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2009 Tax Filing Season – Great Strides
MRS, taxpayers and the tax preparer community have made tremendous strides in recent years to improve tax return and payment processing. Not that many years ago, it took up to 12 weeks to process returns, send refunds and deposit money into the bank, nearly all of which was done by paper. We've come a long way since then, with the installation of the Maine Automated Tax System (MATS), Maine Imaging Processing System (MIPS), Electronic Funds Transfer (EFT), automated workflow, real time updates, electronic filing and payment mandates, the MRS website, and now the installation of the Maine Revenue Integrated Tax System (MERITS).
Here are a few of the major accomplishments:
All of us at MRS wish to extend a special thanks to all tax practitioners for the work they have done, especially those who utilize MRS E-File systems, to help make these accomplishments possible.
Net Operating Losses
In February, the American Recovery and Reinvestment Act of 2009 (“ARRA”) was enacted which, among other things, allows for a five-year carryback provision for eligible small businesses that have a net operating loss (“NOL”) in 2008. Maine law disallows federal NOL carrybacks through an addition modification in the year of the carryback ( see 36 MRSA §§ 5122(1)(H) and 5200-A(1)(H)). The increase in the number of carryback years enacted by ARRA does not change Maine law and any 3-, 4- or 5-year carryback for federal income tax purposes will not be allowed for Maine income tax purposes.
Maine does allow, however, a recapture of any previously disallowed carrybacks through a subtraction modification in years subsequent to the loss year ( see 36 MRSA §§ 5122(2)(H) and 5200-A(2)(H)). The Maine recapture modification may not reduce a taxpayer's tax to less than zero, but generally any unused portion can be carried over for as long as the related federal carryforward period is open.
Recently enacted legislation, however, does not allow any Maine NOL deduction for tax years beginning in 2009, 2010 and 2011. The NOL not deducted due to this restriction may be deducted in tax years beginning after 2011 as long as the deduction does not reduce the tax to less than zero and the deduction is taken during the federal carryforward period plus the number of years the NOL was not deducted during the 2009-2011 period. [MRS is currently summarizing all tax law changes enacted during this session of the legislature. The summary will be published in a future Maine Tax Alert.]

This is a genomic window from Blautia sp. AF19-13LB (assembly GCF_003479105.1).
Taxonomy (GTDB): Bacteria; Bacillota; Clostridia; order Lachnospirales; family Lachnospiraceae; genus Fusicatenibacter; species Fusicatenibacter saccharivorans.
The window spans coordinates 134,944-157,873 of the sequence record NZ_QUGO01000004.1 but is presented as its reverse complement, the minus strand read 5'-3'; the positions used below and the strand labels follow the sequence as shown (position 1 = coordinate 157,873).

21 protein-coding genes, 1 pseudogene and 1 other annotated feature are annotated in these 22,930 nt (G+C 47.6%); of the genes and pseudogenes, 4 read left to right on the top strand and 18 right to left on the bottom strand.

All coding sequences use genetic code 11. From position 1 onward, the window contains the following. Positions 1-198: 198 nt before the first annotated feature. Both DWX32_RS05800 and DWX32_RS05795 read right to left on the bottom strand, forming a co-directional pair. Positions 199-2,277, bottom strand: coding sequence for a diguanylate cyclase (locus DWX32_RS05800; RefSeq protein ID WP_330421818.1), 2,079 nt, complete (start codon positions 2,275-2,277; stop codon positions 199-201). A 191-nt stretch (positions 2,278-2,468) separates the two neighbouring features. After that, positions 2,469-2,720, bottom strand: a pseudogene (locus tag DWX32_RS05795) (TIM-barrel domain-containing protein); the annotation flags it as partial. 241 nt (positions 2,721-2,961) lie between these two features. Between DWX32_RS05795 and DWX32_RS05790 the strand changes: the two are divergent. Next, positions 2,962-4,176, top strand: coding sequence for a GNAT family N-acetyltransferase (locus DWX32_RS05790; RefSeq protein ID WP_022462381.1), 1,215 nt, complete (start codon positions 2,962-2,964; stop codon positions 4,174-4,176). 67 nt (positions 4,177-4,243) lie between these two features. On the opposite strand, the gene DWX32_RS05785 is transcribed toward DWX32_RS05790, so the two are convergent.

If a business files a federal amended return to claim an NOL carryback, a Maine amended return must also be filed to show the adjustment. The Maine amended return for a carryback year, even though it will not alter the state liability of the taxpayer, will show the NOL addition modification that will subsequently be recaptured in years after the loss year. An amended Maine return reconciling the federal carryback may also prevent a taxpayer from being selected for audit due to a difference in income between the Maine and federal returns.
For deaths in 2009, the federal exclusion amount for estates increased to $3,500,000. The Maine estate tax exclusion amount, however, remains at $1,000,000. The larger difference between the federal and Maine exclusion amounts is likely to result in more estates falling into the category called “gap estates.” Gap estates are those that are taxable to Maine, but fall below the federal level of taxability. Gap estates must file Form 706ME with MRS, including a pro forma federal Form 706.
Maine Revenue Services would like to remind estate planners and tax practitioners that transferring Maine property into a trust, LLC or other pass-through entity will in many cases not avoid the estate tax on nonresident decedent estates. Maine estate tax law specifically treats any real or tangible personal property transferred to a pass-through entity as real or tangible personal property directly owned by the decedent ( see 36 MRSA §§ 4064 & 4064-A and MRS Rule 601.07(D)(2)).
The March 2009 issue of Trusts & Estates magazine includes an article (The Increased Exemption Creates Opportunity) that claims estates may benefit from transferring property to an LLC due to possible state tax reduction. The article says “Depending on state law, a decedent may be able to avoid the imposition of a particular state's estate tax by placing real estate located in that state in an entity that is taxed in the state of the decedent's domicile.” Unless the entity is engaged in a for-profit business, Maine looks beyond the entity to which real or tangible personal property has been transferred and taxes the underlying assets as if the entity did not exist and the property was owned directly by the decedent. MRS Rule 601 states:
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